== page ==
Corona: ‘Bedrijven sterk uit crisis’

Corona: ‘Bedrijven sterk uit crisis’

Echte Nederlandse en Vlaamse ondernemers in Thailand overleven niet alleen de Corona-crisis, mogelijk komen ze er ook sterker uit.

Dat zegt Jos Campman van Typisch Thailand in een interview voor het blad Commerce van de Netherlands-Thai Chamber of Commerce  (NTCC). Hij concludeert dat na de eerste serie gesprekken onder de kop ‘Hoe is het nou met’ met Nederlanders en Vlamingen in Thailand. Daarbij sprak hij ook diverse kleine en grote ondernemers.

Hieronder de tekst van het interview (Engels):


By Trần Xuân Nguyên

How do Dutch and Flemish entrepreneurs resist the Corona crisis in Thailand? The answer is in the series of interviews by Jos Campman on his website Typisch Thailand (Typical Thailand). The 30th episode of ‘Hoe is het nu met’ (‘How are things now with’) will be published soon. What are the first conclusions?

 ‘’It is remarkable how resilient Dutch and Flemish businesspeople are in Thailand”, says Jos Campman (62) of Typical Thailand after more than 25 episodes of the series ‘Hoe is het nou met’. 

 ‘’Right now the true entrepreneurs are showing themselves. While struggling to find solutions for the damage caused by the Corona-crisis, they find new ways and discover new opportunities. They will not only survive the crisis, but they may also even evolve stronger.”

 ‘’For Typical Thailand, I spoke with businessmen who totally depended on international tourism. They have now started a completely different business. Travel agent Jeroen Jansen, for example, now trades in fresh orange juice. And tour-bicycle entrepreneur Andre Breuer now also sells bouquets of soap flowers.’’

 ‘’My deepest respect also for entrepreneurs whose exports collapsed due to lockdowns and are now entering the local Thai market with new products. Jim Cromzigt is a good example. He used to import and export premium coffee and now he produces and sells for his own brand of local coffee in Thailand.”

Jos Campman also is impressed by Dutch and Belgium hospitality business, affected by borders shutdown and lockdown.

 ‘’Pieter van Roon from The Hangover started to import and distribute frikadellen. Mathieu Corporaal and Bart Munsters in Jomtien and Martijn Bolhoeve in Hua Hin have started organizing more activities for local guests. Maarten Groeneveld of Bangkok’s The Kitchen at Yenakart has started baking pies, which he now successfully sells in his new shop and through colleagues elsewhere in Thailand. And on deserted Phuket, Jim Ophorst still manages to standout in the competition with his Michelin-star.’’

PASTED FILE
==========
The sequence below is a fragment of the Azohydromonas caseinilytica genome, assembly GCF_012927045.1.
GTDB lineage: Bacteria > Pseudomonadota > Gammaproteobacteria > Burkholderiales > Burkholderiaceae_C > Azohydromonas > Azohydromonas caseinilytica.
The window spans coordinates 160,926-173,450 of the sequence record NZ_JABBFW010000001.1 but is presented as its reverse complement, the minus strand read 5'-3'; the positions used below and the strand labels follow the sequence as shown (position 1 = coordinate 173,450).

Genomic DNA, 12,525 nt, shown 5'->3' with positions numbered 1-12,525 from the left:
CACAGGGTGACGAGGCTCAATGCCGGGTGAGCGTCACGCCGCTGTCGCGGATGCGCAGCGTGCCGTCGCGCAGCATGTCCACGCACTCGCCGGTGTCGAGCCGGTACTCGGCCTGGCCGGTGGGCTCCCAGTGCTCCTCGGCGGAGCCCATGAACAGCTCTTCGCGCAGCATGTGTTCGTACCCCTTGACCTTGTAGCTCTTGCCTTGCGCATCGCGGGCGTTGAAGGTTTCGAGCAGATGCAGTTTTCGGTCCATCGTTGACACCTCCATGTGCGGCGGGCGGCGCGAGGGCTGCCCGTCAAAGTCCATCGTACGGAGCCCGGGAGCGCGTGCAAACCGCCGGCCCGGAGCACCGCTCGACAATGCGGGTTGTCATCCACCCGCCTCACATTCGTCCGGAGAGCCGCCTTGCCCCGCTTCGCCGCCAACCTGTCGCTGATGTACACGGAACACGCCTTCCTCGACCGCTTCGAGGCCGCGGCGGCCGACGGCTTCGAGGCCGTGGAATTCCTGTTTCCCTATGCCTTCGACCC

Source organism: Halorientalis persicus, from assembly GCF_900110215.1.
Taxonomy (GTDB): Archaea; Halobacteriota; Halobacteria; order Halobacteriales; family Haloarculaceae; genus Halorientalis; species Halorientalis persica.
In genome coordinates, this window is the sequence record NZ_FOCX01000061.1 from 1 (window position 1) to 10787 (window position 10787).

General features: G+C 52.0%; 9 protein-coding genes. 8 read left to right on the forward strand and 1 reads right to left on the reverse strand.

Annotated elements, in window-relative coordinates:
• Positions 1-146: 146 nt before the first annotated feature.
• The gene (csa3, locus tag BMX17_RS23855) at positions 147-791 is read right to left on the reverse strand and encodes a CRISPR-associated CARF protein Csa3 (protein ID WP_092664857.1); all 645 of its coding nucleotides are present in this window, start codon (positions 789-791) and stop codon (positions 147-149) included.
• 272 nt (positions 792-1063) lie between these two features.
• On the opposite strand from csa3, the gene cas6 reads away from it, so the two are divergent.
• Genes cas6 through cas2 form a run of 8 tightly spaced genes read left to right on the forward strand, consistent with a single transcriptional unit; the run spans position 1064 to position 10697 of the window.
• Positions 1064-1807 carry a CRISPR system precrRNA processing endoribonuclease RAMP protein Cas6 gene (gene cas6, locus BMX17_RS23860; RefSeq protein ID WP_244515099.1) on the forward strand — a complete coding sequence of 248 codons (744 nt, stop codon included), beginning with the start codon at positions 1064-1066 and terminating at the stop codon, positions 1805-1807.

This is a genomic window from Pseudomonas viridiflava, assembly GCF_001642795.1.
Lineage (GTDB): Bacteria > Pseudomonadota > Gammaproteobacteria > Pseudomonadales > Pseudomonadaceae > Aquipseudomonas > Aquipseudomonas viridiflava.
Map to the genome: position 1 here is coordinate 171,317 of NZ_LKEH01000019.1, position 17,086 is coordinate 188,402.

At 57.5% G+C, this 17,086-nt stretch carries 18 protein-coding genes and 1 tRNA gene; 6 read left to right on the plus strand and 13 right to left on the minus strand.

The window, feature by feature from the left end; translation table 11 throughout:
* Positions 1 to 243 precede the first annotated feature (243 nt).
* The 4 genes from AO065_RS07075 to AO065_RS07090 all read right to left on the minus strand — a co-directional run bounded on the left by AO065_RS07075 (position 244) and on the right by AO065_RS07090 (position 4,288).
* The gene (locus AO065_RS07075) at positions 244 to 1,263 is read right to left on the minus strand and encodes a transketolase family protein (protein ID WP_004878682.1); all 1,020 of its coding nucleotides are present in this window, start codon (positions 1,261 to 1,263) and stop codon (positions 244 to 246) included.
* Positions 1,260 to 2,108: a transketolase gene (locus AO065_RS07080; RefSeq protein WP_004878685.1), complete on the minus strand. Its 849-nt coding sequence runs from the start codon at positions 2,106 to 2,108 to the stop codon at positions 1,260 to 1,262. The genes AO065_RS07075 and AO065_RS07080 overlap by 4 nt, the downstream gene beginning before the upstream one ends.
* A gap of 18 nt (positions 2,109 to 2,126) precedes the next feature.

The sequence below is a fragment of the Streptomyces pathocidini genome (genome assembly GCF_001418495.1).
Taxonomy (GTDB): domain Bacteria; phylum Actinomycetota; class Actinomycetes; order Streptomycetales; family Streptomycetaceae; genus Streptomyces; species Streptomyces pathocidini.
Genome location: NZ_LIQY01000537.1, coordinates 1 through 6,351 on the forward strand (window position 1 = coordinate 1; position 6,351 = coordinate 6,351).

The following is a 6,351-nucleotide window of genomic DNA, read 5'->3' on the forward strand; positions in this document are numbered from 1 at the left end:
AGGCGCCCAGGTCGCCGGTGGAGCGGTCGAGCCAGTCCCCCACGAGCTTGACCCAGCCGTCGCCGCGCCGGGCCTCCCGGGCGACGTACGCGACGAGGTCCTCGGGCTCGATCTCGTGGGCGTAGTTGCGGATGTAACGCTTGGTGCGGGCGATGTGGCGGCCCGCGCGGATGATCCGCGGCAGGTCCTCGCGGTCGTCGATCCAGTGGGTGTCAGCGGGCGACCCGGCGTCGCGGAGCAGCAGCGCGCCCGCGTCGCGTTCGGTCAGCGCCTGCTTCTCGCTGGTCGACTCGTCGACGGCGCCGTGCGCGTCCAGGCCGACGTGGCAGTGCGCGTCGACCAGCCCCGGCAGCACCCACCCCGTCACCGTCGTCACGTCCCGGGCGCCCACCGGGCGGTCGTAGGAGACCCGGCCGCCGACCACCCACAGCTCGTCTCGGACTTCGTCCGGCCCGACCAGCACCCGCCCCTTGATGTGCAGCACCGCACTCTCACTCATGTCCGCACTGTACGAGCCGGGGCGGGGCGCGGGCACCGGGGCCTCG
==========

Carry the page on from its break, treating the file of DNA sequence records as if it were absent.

In ‘Hoe is het nou met’ also interviews with fellow countrymen who are committed to others, now more than usual. Rob Hurenkamp and Hans van den Born of the NTCC, dealing with problems among members. And Annalies Lutjen from NVT-Pattaya, organising activities for pensioners. 

 ‘’And I definitely wanted to talk with people who attract charities. They, too, must now show all the inventiveness and entrepreneurial spirit: Sallo Polak in Chiang Mai, Friso Poldervaart in Bangkok and wildlife-man Edwin Wiek.’’

‘’The story’s of all those people together paint a good picture of our strange life right now in Thailand. Let’s hope soon this all will be history and my writings will be just chapters of a book for future reading.’’

 Typisch Thailand itself also provided charity-assistance during the lockdown. Jos Campman initiated a centrally organised money collection for food aid: ‘Help helpen in Thailand’. NTCC, Mazars and Thailand Zakelijk participated and more than 20,000 euros was collected.

 ‘’I spend quite a lot of time creating Typical Thailand on a voluntary basis and then it is good to see that such an aid initiative is well received. It shows that people have trust in Typical Thailand as a medium.’’

 Jos Campman – retired editor-in-chief and ceo in the business of newspapers, radio and TV – does not want Typical Thailand to be an open stage where everyone just shouts.

‘’The outcome would be a lot of uncontrolled, not useful information. I prefer my own judgement based on my journalistic background, interests and information from main parts of the community including the NTCC. I think I know what is going on and what kind of information is needed and liked.’’

‘’This also resulted in the section ‘Typical Thailand Tips’ with information from and for fellow countrymen about going out, new activities and special discounts. Glad the NTCC supports this initiative. It is also good to see that some entrepreneurs get to know each other through their stories on Typisch Thailand, exchange ideas and start to work together here and there.’’ 

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